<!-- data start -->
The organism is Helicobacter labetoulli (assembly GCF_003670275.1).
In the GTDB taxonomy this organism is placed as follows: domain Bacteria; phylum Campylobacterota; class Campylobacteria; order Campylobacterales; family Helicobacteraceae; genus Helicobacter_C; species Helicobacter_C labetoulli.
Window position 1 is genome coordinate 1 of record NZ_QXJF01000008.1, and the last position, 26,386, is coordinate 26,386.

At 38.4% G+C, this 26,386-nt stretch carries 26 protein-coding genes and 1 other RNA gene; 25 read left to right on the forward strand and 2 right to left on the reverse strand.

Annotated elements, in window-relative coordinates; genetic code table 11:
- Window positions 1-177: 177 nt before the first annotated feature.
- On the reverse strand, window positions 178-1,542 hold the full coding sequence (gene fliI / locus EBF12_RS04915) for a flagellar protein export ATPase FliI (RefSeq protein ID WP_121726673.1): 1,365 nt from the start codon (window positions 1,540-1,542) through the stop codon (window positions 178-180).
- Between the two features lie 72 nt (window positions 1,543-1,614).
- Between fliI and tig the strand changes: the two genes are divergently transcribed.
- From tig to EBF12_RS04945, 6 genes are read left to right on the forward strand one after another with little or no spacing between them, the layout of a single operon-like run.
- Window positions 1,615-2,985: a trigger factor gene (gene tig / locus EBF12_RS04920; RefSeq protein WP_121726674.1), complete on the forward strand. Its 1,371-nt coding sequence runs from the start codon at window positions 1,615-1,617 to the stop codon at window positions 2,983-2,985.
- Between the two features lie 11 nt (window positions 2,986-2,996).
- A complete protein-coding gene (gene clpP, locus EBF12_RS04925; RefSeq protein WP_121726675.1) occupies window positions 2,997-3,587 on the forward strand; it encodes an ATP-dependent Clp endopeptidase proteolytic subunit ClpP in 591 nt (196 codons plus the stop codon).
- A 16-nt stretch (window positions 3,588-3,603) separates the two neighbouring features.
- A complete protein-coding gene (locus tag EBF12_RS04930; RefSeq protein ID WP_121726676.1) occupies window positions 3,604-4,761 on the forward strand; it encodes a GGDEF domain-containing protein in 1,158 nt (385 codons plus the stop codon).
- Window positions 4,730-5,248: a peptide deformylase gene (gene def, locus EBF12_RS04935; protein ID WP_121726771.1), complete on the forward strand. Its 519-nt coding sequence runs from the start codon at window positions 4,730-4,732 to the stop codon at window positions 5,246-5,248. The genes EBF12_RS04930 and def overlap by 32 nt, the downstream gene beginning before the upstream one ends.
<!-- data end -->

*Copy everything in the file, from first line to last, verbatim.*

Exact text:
The organism is Helicobacter labetoulli (assembly GCF_003670275.1).
In the GTDB taxonomy this organism is placed as follows: domain Bacteria; phylum Campylobacterota; class Campylobacteria; order Campylobacterales; family Helicobacteraceae; genus Helicobacter_C; species Helicobacter_C labetoulli.
Window position 1 is genome coordinate 1 of record NZ_QXJF01000008.1, and the last position, 26,386, is coordinate 26,386.

At 38.4% G+C, this 26,386-nt stretch carries 26 protein-coding genes and 1 other RNA gene; 25 read left to right on the forward strand and 2 right to left on the reverse strand.

Annotated elements, in window-relative coordinates; genetic code table 11:
- Window positions 1-177: 177 nt before the first annotated feature.
- On the reverse strand, window positions 178-1,542 hold the full coding sequence (gene fliI / locus EBF12_RS04915) for a flagellar protein export ATPase FliI (RefSeq protein ID WP_121726673.1): 1,365 nt from the start codon (window positions 1,540-1,542) through the stop codon (window positions 178-180).
- Between the two features lie 72 nt (window positions 1,543-1,614).
- Between fliI and tig the strand changes: the two genes are divergently transcribed.
- From tig to EBF12_RS04945, 6 genes are read left to right on the forward strand one after another with little or no spacing between them, the layout of a single operon-like run.
- Window positions 1,615-2,985: a trigger factor gene (gene tig / locus EBF12_RS04920; RefSeq protein WP_121726674.1), complete on the forward strand. Its 1,371-nt coding sequence runs from the start codon at window positions 1,615-1,617 to the stop codon at window positions 2,983-2,985.
- Between the two features lie 11 nt (window positions 2,986-2,996).
- A complete protein-coding gene (gene clpP, locus EBF12_RS04925; RefSeq protein WP_121726675.1) occupies window positions 2,997-3,587 on the forward strand; it encodes an ATP-dependent Clp endopeptidase proteolytic subunit ClpP in 591 nt (196 codons plus the stop codon).
- A 16-nt stretch (window positions 3,588-3,603) separates the two neighbouring features.
- A complete protein-coding gene (locus tag EBF12_RS04930; RefSeq protein ID WP_121726676.1) occupies window positions 3,604-4,761 on the forward strand; it encodes a GGDEF domain-containing protein in 1,158 nt (385 codons plus the stop codon).
- Window positions 4,730-5,248: a peptide deformylase gene (gene def, locus EBF12_RS04935; protein ID WP_121726771.1), complete on the forward strand. Its 519-nt coding sequence runs from the start codon at window positions 4,730-4,732 to the stop codon at window positions 5,246-5,248. The genes EBF12_RS04930 and def overlap by 32 nt, the downstream gene beginning before the upstream one ends.